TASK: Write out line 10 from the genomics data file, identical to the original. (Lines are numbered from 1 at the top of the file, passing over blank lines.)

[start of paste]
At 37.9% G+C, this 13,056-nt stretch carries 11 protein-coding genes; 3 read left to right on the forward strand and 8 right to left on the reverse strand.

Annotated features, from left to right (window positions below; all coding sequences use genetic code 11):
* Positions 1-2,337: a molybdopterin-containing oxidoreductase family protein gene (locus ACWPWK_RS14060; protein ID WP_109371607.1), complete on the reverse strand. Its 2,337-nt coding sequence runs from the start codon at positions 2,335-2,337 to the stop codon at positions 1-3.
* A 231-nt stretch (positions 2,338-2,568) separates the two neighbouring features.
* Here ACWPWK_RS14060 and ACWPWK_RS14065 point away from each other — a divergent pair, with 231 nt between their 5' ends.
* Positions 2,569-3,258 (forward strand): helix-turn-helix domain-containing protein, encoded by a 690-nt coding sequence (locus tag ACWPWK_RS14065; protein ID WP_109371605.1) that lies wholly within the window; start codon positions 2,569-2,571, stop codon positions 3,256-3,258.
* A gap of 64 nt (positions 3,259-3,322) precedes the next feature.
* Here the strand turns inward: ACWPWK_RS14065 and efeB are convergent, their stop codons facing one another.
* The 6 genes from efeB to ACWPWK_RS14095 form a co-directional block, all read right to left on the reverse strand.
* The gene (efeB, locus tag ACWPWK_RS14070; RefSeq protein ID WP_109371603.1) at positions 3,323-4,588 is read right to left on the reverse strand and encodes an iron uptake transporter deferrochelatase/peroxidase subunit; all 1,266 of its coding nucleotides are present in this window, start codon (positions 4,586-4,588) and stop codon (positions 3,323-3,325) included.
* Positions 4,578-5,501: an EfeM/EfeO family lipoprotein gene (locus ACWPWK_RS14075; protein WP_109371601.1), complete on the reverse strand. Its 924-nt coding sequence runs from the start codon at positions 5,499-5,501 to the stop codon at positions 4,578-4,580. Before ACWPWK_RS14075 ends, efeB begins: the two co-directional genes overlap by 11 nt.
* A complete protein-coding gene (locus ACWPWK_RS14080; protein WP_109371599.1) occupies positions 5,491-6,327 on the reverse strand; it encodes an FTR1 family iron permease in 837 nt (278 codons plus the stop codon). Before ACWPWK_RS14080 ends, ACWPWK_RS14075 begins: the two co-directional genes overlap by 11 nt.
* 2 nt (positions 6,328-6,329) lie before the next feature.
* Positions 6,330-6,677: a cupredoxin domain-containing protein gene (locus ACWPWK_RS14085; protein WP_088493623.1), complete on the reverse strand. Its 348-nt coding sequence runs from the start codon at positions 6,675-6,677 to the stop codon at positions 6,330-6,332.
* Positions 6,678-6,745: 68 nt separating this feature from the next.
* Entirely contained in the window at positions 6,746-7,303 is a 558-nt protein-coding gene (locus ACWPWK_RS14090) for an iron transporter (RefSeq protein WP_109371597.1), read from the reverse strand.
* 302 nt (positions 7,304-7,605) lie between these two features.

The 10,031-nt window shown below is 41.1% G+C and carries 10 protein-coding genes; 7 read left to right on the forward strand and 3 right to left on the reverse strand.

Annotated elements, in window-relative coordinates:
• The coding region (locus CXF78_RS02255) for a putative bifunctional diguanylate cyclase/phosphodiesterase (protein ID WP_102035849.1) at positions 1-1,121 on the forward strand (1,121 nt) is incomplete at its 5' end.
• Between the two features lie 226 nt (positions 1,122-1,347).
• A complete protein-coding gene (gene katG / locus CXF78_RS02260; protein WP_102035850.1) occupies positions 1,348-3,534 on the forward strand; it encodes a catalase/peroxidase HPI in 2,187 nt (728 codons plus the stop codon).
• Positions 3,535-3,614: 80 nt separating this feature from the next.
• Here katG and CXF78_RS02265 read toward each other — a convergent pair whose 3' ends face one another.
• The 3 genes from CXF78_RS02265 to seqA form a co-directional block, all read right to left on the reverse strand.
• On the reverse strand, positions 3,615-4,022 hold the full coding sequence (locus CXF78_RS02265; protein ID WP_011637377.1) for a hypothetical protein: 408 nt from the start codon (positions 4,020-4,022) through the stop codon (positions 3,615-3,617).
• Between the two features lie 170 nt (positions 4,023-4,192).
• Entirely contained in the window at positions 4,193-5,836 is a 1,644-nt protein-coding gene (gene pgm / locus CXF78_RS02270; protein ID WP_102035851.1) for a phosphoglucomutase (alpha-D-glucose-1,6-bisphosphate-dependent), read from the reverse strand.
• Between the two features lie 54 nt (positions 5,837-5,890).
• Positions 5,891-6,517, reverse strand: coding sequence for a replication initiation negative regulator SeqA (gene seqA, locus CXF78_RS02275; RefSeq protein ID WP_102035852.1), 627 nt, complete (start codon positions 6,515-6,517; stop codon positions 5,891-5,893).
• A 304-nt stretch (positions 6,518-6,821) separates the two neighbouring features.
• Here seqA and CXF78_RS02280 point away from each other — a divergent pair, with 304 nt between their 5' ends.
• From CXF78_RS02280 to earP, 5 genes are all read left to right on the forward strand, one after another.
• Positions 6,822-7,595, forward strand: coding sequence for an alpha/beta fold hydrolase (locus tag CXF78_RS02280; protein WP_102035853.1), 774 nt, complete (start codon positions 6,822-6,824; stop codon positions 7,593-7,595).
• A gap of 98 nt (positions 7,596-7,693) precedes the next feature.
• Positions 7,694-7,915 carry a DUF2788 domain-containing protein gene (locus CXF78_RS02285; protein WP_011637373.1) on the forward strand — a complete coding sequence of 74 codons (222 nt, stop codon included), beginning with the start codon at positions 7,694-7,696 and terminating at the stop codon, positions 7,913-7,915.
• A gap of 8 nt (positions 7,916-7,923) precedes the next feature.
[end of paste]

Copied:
* The gene (efeB, locus tag ACWPWK_RS14070; RefSeq protein ID WP_109371603.1) at positions 3,323-4,588 is read right to left on the reverse strand and encodes an iron uptake transporter deferrochelatase/peroxidase subunit; all 1,266 of its coding nucleotides are present in this window, start codon (positions 4,586-4,588) and stop codon (positions 3,323-3,325) included.